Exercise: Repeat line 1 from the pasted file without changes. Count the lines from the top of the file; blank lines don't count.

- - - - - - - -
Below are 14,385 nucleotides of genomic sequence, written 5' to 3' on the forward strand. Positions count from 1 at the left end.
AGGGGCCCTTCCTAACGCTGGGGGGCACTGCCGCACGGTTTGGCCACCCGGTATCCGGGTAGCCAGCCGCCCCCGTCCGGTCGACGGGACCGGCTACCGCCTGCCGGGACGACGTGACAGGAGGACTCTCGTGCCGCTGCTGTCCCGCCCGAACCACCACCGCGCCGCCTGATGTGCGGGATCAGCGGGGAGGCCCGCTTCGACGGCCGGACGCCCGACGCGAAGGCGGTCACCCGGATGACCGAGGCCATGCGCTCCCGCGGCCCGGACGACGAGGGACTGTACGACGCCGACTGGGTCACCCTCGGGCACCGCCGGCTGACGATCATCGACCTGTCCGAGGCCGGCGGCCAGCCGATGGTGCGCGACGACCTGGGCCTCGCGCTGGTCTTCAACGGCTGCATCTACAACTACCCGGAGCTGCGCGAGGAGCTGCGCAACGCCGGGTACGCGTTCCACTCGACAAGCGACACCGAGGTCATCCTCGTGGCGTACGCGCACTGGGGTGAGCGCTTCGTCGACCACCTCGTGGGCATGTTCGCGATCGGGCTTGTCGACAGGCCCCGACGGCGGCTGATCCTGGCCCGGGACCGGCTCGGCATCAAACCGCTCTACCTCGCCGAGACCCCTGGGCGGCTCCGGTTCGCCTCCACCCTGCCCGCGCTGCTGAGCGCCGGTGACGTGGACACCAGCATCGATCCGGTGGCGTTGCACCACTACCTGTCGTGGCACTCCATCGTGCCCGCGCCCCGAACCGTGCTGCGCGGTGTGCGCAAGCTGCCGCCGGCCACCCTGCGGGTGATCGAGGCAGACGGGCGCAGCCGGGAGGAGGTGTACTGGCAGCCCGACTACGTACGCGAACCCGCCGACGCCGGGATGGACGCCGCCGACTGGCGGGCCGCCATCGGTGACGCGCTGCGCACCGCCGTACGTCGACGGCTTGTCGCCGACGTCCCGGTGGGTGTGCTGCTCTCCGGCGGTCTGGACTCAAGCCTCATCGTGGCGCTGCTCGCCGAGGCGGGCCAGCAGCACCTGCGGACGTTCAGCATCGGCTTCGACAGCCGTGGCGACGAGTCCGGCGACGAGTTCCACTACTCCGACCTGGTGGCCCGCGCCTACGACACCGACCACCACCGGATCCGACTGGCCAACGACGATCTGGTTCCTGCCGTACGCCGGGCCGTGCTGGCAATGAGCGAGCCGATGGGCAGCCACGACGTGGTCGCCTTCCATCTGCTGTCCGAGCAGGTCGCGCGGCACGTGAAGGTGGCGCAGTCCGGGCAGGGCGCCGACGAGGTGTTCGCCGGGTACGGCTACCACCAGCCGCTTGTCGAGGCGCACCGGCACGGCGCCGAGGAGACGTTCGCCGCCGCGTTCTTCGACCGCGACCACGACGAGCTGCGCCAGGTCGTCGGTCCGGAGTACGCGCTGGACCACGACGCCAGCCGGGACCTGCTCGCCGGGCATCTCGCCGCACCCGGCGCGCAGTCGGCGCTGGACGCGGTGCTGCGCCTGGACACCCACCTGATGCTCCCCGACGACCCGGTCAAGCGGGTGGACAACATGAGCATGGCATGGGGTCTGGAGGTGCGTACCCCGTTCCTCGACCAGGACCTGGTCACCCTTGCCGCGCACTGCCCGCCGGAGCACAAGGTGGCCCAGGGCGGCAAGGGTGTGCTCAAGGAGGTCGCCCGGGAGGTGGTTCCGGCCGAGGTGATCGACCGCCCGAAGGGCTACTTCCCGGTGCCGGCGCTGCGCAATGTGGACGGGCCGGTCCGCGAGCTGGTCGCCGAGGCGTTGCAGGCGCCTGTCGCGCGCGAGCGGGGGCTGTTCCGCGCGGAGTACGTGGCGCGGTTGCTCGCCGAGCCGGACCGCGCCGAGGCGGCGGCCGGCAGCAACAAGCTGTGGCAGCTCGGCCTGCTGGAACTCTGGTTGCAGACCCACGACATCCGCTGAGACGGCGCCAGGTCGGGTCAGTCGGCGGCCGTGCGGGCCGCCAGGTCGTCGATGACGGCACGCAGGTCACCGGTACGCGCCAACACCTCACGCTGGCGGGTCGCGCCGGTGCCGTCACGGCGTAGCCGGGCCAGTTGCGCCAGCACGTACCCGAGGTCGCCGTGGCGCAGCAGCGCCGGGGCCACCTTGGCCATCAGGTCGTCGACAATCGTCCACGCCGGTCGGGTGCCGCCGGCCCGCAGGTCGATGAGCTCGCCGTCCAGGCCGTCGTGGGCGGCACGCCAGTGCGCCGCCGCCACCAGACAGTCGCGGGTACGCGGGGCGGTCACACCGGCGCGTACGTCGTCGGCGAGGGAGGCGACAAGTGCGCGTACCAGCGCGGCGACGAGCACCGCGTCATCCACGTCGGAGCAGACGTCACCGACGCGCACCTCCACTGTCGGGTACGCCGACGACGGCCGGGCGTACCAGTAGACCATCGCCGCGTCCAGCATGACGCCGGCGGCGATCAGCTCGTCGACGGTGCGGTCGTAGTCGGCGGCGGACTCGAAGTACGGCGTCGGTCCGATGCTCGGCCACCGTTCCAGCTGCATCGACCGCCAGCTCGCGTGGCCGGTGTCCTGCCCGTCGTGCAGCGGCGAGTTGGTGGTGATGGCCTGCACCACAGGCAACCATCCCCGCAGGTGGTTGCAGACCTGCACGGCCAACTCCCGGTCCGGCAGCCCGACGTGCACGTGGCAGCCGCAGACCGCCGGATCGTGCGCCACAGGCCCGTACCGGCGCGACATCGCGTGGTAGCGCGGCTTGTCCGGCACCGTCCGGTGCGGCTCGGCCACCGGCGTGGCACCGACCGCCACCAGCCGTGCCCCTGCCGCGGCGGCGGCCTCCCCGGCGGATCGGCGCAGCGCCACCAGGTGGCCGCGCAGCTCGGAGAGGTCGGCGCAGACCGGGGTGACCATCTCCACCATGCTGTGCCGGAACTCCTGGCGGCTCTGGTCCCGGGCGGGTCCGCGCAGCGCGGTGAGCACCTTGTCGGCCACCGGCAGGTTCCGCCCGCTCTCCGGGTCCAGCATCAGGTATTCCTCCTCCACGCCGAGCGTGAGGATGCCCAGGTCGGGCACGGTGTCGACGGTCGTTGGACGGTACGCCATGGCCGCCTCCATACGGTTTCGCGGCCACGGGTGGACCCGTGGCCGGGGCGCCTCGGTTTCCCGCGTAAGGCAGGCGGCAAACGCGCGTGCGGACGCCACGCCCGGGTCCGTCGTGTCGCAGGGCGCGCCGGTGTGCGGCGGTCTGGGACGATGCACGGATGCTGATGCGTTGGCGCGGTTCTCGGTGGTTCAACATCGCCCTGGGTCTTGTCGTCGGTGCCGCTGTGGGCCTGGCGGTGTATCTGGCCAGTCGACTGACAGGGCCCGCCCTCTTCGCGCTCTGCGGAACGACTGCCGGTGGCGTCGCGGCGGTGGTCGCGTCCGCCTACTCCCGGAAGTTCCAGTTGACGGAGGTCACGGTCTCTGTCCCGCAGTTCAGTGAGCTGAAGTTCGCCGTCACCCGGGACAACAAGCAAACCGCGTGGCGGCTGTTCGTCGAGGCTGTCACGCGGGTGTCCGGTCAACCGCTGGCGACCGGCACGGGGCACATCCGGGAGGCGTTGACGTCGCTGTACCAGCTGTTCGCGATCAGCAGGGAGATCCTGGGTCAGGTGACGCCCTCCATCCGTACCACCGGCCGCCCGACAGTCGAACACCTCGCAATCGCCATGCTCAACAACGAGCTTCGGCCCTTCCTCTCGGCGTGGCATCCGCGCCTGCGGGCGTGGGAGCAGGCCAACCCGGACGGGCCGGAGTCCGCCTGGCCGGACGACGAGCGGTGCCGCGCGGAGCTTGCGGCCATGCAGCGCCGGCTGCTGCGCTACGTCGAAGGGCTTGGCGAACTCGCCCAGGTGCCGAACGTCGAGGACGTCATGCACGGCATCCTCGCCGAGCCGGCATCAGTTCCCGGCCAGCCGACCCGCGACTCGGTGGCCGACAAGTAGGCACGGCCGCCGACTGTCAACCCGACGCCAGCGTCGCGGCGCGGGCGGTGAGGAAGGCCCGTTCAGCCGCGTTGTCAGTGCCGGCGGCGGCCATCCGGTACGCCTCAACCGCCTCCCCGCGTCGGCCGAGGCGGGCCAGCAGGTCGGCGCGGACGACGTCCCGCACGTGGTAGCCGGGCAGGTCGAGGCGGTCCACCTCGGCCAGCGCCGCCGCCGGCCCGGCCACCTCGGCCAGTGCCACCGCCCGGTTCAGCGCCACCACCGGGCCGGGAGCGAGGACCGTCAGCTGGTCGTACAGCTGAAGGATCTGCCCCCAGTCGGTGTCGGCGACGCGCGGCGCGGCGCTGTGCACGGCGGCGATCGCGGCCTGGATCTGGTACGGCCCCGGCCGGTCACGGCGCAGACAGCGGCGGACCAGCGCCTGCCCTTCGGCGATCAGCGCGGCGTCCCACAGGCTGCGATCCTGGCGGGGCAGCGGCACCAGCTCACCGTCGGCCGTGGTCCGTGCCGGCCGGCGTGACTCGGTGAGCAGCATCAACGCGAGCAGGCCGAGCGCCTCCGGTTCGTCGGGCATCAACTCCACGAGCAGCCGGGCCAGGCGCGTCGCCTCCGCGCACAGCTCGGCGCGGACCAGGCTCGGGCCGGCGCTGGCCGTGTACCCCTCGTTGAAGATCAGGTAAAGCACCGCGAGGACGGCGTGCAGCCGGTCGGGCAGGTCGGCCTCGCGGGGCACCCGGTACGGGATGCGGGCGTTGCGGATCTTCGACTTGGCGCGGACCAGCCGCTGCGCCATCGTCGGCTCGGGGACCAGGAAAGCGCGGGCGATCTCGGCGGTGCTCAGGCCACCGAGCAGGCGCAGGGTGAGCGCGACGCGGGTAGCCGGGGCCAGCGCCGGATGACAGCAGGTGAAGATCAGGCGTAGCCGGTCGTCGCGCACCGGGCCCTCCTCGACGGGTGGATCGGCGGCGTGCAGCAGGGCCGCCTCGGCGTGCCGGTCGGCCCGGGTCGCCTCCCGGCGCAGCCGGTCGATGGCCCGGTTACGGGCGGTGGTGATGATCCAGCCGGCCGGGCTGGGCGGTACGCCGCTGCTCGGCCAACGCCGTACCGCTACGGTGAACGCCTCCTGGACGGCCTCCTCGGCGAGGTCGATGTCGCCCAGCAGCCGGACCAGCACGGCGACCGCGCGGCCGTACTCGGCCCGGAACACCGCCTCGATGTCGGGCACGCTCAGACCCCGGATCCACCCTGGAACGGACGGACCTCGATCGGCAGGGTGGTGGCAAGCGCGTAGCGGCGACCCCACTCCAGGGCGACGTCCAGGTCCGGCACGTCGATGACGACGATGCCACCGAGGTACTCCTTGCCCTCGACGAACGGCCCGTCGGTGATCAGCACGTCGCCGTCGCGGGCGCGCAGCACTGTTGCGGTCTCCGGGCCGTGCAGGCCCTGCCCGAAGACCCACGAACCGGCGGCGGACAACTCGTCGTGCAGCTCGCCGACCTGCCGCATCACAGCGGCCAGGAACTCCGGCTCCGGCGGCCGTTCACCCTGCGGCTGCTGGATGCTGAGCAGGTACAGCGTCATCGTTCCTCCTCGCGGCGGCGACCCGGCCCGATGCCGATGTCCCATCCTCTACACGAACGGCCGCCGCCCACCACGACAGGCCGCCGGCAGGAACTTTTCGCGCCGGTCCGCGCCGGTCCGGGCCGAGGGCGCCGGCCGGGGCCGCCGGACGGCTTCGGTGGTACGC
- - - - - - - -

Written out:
Below are 14,385 nucleotides of genomic sequence, written 5' to 3' on the forward strand. Positions count from 1 at the left end.